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Oil flows around sanctions
Russian Oil & Gas Outlook Survey Results 2017
As always, the survey looks at the results and the performance of oil and gas companies, as well as their short- and long-term plans for development.
As predicted by most oil and gas executives in 2015, the year 2016 was marked by a growth in oil prices, with the price of a barrel going up from USD 34 to USD 56. This year, the survey has found that only half of the respondents remain optimistic about a potential boost in prices in 2017.
Many of the respondents surveyed have replied that Russia and other countries will see oil demand continue at the same level while gas will enjoy a growth. This may have an impact on hydrocarbon prices because retaining and growing production levels usually come from obtaining a higher recoverability from traditional deposits and exploring new ones, including those with complex barrels that require large-scale investments, as noted by more than 80 percent of the respondents.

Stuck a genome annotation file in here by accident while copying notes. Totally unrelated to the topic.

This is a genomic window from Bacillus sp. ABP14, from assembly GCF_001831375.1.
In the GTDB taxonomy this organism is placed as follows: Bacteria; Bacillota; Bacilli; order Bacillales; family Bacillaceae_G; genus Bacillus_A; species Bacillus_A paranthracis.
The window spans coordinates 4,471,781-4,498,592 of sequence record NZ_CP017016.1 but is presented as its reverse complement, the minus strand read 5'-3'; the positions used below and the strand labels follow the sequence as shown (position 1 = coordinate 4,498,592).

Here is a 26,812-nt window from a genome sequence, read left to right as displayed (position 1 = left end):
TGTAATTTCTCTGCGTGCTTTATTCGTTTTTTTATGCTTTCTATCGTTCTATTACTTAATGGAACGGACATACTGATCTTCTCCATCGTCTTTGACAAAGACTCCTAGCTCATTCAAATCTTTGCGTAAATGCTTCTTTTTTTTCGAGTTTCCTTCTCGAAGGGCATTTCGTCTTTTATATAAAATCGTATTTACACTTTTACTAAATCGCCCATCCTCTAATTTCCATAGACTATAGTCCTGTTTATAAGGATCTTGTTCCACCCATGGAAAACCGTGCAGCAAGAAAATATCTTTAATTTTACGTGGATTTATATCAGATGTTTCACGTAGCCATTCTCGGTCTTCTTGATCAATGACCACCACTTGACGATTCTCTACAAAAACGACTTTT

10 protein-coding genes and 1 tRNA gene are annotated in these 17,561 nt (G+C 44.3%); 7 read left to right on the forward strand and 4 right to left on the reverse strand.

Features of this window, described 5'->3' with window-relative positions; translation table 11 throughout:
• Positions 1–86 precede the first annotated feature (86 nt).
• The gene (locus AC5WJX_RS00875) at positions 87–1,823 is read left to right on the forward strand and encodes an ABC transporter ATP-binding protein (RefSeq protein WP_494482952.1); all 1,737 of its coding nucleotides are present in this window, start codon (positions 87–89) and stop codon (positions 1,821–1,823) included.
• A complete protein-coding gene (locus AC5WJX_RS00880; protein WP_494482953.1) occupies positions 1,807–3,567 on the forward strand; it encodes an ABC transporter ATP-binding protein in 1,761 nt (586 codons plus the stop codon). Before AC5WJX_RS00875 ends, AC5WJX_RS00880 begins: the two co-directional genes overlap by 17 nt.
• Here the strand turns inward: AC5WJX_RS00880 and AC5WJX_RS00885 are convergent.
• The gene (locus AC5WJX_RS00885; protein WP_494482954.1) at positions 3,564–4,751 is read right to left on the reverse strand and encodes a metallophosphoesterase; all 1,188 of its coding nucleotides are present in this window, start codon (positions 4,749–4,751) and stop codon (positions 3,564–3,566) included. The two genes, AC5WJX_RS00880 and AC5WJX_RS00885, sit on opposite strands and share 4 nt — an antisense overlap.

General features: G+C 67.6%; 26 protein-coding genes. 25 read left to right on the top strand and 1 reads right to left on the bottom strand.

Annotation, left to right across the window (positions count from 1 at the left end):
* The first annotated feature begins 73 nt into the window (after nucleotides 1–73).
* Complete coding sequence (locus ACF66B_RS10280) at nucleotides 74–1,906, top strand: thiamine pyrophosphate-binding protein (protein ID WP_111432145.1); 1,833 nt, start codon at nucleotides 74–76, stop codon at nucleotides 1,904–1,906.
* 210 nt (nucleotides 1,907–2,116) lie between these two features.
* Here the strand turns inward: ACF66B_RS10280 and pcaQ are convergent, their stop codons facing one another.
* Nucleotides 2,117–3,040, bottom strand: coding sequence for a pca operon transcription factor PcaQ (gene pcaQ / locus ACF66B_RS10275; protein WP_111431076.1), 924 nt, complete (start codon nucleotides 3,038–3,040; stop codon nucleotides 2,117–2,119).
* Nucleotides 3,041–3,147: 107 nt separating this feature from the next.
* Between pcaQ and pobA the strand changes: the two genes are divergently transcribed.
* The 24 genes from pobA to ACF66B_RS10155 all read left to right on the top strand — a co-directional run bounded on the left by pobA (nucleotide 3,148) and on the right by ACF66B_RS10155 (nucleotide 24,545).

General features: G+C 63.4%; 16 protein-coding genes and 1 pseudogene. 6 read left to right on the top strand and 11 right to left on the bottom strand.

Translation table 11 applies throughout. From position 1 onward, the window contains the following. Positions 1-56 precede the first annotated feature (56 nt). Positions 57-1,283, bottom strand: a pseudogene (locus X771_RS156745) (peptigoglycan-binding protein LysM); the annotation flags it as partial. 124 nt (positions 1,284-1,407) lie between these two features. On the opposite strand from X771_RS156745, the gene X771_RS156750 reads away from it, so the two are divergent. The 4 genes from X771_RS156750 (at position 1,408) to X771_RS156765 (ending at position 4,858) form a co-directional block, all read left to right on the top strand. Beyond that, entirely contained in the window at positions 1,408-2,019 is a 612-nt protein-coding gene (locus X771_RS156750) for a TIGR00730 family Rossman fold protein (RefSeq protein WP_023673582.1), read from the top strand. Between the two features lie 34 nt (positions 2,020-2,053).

With high capital intensity and complicated access to funding, almost half of the surveyed respondents believe Russian oil and gas projects will see more participation from foreign companies in 2017.
At the same time, 80 percent of the experts expect more stringent government regulation in the Russian oil and gas industry within the next five years while particularly stressing a potential growth in mineral extraction tax (MET) for gas condensate and oil. The Russian Government has submitted a draft of Tax Code amendments to the State Duma, requesting a higher MET for the oil and gas industry as well as an increase in excise rates that would allow the oil industry and the public budget to adapt to a slump in global oil prices.